Football fans in Seattle, WA are loudest of all, but the whole of Washington State is excited. We’re already deciding which super bowl from our pantry will hold the most nachos, in preparation for the big game. What about the preparation though? A super bowl of nachos is nothing without high grade cheddar cheese, olives, and salsa. Then it’s just a bowl of chips. So what makes the Big Game special?
It all starts with the turf. There are a number of ways to get a field ready for a football game. Rainy climates like Seattle, WA have it easy. Parks can seed a field and reliably expect that the seeds will germinate and the field will grow. This can take anywhere from 2 to 12 months. Somewhere that sees professional use like Safeco Field will probably choose sodding. A hotter climate like the University of Phoenix Stadium can achieve success quickly and easily from sodding as well. This can be accomplished and ready for use in as little as 6 – 8 weeks.
A football field requires a hardy grass strain. Since these fields are going to see a lot of abuse, it needs to be able to hold up to constant wear and frequent mowing. This make several grass types ideal depending on the climate. Bermuda grass is predominantly used in warm climate. Cooler climates take better to kentucky bluegrass and perennial ryegrass. Often times application depends on the season. Ryegrass applications on damaged areas and pre-cold months ensure good coverage during the active season when grass is dormant.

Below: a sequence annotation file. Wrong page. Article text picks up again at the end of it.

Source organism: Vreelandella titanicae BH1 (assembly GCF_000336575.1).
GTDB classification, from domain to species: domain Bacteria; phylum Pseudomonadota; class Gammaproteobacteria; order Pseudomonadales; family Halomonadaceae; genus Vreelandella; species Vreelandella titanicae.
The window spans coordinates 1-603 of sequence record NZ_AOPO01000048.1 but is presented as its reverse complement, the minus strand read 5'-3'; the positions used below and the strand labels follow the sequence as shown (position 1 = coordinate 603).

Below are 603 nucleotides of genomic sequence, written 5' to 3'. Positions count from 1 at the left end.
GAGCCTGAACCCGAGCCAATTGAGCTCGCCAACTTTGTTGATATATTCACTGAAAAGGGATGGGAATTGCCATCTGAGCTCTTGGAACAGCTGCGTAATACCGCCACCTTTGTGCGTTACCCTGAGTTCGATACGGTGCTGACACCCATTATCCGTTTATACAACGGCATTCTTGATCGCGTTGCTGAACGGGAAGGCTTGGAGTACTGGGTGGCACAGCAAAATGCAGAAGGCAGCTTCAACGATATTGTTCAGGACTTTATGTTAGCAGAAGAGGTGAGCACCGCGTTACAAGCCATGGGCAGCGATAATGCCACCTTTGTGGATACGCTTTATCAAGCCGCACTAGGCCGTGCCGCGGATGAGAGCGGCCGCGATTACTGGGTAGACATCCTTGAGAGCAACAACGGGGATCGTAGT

It’s also important that the soil have proper drainage, good texture, and is porous. This is accomplished through a number of different methods. Scarifying soil breaks it up. This leaves football fans with a smooth dirt field to grade. Grading evens the playing field. Filling in divets and removing mounds is necessary for a fair game and a flat field. Fertilizer can aid grass in growing, taking root, and establishing a healthy root zone 8 – 12 inches below the soil.
Once all the soil preparation has been completed, rolls of sod as long as 3.5′ by 140′ are laid on the field. Once that 6 – 8 weeks is up, you’re ready for action. Without soil prep and carefully prepared sod you’ve just got a dirt field. So when you watch the Big Game on Sunday, eating a super bowl of nachos, don’t forget that without prep work, dedication, and condiments, you’d be watching a bunch of guys run around a dirt field, eating a bowl of unsalted tortilla chips.